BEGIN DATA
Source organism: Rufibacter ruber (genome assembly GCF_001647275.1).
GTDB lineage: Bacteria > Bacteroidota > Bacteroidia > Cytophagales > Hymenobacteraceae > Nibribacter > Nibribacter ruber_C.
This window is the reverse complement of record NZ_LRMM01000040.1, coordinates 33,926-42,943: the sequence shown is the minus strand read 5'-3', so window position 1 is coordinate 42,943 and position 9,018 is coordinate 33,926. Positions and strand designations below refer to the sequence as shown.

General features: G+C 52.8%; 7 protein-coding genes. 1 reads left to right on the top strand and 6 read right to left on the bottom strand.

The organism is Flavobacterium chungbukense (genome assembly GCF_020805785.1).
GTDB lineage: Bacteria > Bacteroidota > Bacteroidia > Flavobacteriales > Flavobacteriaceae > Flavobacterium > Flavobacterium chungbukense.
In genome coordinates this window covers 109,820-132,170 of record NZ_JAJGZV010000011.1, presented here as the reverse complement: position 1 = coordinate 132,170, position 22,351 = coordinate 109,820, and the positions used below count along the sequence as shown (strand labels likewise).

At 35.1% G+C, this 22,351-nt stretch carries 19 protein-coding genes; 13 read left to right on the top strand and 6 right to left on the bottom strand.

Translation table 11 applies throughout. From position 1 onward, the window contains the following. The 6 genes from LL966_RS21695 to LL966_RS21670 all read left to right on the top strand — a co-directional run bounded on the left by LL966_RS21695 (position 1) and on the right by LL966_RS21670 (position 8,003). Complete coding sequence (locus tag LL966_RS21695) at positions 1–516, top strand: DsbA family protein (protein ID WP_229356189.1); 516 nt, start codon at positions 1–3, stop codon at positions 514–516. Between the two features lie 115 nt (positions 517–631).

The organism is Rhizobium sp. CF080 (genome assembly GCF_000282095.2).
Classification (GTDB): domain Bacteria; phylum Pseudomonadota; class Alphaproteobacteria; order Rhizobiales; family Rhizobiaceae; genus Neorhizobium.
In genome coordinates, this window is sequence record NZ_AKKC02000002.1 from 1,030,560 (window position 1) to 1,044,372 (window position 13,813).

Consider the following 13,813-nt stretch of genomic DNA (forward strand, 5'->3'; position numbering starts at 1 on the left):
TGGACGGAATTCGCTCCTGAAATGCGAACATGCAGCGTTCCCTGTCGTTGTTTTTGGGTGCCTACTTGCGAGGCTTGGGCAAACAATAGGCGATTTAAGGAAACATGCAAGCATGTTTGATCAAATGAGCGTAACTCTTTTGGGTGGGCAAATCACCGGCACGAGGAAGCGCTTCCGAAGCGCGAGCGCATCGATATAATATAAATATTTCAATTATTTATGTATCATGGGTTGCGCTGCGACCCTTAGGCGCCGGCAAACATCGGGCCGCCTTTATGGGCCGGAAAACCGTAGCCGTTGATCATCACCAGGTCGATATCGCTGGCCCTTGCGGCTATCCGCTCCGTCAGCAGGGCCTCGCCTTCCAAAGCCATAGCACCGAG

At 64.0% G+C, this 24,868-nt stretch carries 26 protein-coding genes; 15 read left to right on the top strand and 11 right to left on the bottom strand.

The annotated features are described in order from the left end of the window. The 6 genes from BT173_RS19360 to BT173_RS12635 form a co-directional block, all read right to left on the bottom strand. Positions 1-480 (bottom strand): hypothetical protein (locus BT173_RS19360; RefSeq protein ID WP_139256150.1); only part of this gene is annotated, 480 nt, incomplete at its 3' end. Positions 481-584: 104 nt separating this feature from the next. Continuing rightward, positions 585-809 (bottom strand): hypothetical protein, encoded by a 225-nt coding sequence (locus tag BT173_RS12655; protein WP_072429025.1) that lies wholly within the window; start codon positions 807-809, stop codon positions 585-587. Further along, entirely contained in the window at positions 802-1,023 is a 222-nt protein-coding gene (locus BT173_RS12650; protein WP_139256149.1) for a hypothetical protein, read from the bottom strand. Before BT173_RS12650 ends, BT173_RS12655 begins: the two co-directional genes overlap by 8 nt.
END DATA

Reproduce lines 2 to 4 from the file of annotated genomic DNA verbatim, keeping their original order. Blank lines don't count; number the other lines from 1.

GTDB lineage: Bacteria > Bacteroidota > Bacteroidia > Cytophagales > Hymenobacteraceae > Nibribacter > Nibribacter ruber_C.
This window is the reverse complement of record NZ_LRMM01000040.1, coordinates 33,926-42,943: the sequence shown is the minus strand read 5'-3', so window position 1 is coordinate 42,943 and position 9,018 is coordinate 33,926. Positions and strand designations below refer to the sequence as shown.

General features: G+C 52.8%; 7 protein-coding genes. 1 reads left to right on the top strand and 6 read right to left on the bottom strand.